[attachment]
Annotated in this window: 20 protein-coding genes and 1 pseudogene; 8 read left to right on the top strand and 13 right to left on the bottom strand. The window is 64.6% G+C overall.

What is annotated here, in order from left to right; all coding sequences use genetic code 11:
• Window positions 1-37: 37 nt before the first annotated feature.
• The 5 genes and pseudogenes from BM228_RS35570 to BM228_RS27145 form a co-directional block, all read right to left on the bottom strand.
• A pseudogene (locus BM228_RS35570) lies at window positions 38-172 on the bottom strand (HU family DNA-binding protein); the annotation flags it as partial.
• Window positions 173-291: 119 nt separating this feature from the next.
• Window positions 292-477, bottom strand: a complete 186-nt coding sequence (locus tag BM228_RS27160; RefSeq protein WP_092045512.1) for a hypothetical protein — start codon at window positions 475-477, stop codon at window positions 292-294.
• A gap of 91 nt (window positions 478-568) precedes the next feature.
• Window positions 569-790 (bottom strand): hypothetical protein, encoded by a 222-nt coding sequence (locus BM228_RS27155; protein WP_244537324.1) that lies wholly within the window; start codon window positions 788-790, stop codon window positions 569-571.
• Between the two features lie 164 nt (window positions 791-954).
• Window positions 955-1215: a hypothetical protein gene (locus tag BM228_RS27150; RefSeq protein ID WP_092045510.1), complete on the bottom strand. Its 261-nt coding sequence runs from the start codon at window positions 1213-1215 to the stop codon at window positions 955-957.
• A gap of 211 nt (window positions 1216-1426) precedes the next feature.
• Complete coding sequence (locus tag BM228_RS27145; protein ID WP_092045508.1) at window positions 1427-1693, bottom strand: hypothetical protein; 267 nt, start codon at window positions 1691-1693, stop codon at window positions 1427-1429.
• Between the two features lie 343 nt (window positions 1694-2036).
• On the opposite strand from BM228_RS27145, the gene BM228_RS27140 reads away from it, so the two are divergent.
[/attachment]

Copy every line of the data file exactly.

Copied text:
Annotated in this window: 20 protein-coding genes and 1 pseudogene; 8 read left to right on the top strand and 13 right to left on the bottom strand. The window is 64.6% G+C overall.

What is annotated here, in order from left to right; all coding sequences use genetic code 11:
• Window positions 1-37: 37 nt before the first annotated feature.
• The 5 genes and pseudogenes from BM228_RS35570 to BM228_RS27145 form a co-directional block, all read right to left on the bottom strand.
• A pseudogene (locus BM228_RS35570) lies at window positions 38-172 on the bottom strand (HU family DNA-binding protein); the annotation flags it as partial.
• Window positions 173-291: 119 nt separating this feature from the next.
• Window positions 292-477, bottom strand: a complete 186-nt coding sequence (locus tag BM228_RS27160; RefSeq protein WP_092045512.1) for a hypothetical protein — start codon at window positions 475-477, stop codon at window positions 292-294.
• A gap of 91 nt (window positions 478-568) precedes the next feature.
• Window positions 569-790 (bottom strand): hypothetical protein, encoded by a 222-nt coding sequence (locus BM228_RS27155; protein WP_244537324.1) that lies wholly within the window; start codon window positions 788-790, stop codon window positions 569-571.
• Between the two features lie 164 nt (window positions 791-954).
• Window positions 955-1215: a hypothetical protein gene (locus tag BM228_RS27150; RefSeq protein ID WP_092045510.1), complete on the bottom strand. Its 261-nt coding sequence runs from the start codon at window positions 1213-1215 to the stop codon at window positions 955-957.
• A gap of 211 nt (window positions 1216-1426) precedes the next feature.
• Complete coding sequence (locus tag BM228_RS27145; protein ID WP_092045508.1) at window positions 1427-1693, bottom strand: hypothetical protein; 267 nt, start codon at window positions 1691-1693, stop codon at window positions 1427-1429.
• Between the two features lie 343 nt (window positions 1694-2036).
• On the opposite strand from BM228_RS27145, the gene BM228_RS27140 reads away from it, so the two are divergent.